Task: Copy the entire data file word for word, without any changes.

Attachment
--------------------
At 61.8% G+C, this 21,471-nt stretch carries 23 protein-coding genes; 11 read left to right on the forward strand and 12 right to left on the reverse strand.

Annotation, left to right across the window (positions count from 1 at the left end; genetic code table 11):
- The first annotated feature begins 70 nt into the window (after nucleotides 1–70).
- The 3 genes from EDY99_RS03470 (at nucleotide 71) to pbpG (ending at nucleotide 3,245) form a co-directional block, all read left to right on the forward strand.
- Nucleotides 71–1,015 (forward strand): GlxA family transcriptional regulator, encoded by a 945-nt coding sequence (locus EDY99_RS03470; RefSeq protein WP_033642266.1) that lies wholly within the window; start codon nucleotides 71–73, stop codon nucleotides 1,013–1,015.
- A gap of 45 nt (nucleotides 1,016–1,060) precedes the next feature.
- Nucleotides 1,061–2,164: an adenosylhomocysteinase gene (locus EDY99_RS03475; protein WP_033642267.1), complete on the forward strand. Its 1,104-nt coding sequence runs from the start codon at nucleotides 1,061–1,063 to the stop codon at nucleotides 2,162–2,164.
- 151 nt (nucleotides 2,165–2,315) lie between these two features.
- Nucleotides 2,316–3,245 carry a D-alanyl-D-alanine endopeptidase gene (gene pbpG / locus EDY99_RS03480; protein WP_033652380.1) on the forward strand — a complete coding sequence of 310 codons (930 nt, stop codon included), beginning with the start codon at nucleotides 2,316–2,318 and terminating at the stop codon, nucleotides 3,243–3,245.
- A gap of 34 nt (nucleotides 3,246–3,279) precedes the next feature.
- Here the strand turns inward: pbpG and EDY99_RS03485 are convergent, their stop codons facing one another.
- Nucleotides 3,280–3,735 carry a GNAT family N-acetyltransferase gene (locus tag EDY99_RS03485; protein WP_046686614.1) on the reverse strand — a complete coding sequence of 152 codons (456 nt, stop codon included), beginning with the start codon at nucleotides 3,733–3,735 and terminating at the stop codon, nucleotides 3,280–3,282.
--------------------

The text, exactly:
At 61.8% G+C, this 21,471-nt stretch carries 23 protein-coding genes; 11 read left to right on the forward strand and 12 right to left on the reverse strand.

Annotation, left to right across the window (positions count from 1 at the left end; genetic code table 11):
- The first annotated feature begins 70 nt into the window (after nucleotides 1–70).
- The 3 genes from EDY99_RS03470 (at nucleotide 71) to pbpG (ending at nucleotide 3,245) form a co-directional block, all read left to right on the forward strand.
- Nucleotides 71–1,015 (forward strand): GlxA family transcriptional regulator, encoded by a 945-nt coding sequence (locus EDY99_RS03470; RefSeq protein WP_033642266.1) that lies wholly within the window; start codon nucleotides 71–73, stop codon nucleotides 1,013–1,015.
- A gap of 45 nt (nucleotides 1,016–1,060) precedes the next feature.
- Nucleotides 1,061–2,164: an adenosylhomocysteinase gene (locus EDY99_RS03475; protein WP_033642267.1), complete on the forward strand. Its 1,104-nt coding sequence runs from the start codon at nucleotides 1,061–1,063 to the stop codon at nucleotides 2,162–2,164.
- 151 nt (nucleotides 2,165–2,315) lie between these two features.
- Nucleotides 2,316–3,245 carry a D-alanyl-D-alanine endopeptidase gene (gene pbpG / locus EDY99_RS03480; protein WP_033652380.1) on the forward strand — a complete coding sequence of 310 codons (930 nt, stop codon included), beginning with the start codon at nucleotides 2,316–2,318 and terminating at the stop codon, nucleotides 3,243–3,245.
- A gap of 34 nt (nucleotides 3,246–3,279) precedes the next feature.
- Here the strand turns inward: pbpG and EDY99_RS03485 are convergent, their stop codons facing one another.
- Nucleotides 3,280–3,735 carry a GNAT family N-acetyltransferase gene (locus tag EDY99_RS03485; protein WP_046686614.1) on the reverse strand — a complete coding sequence of 152 codons (456 nt, stop codon included), beginning with the start codon at nucleotides 3,733–3,735 and terminating at the stop codon, nucleotides 3,280–3,282.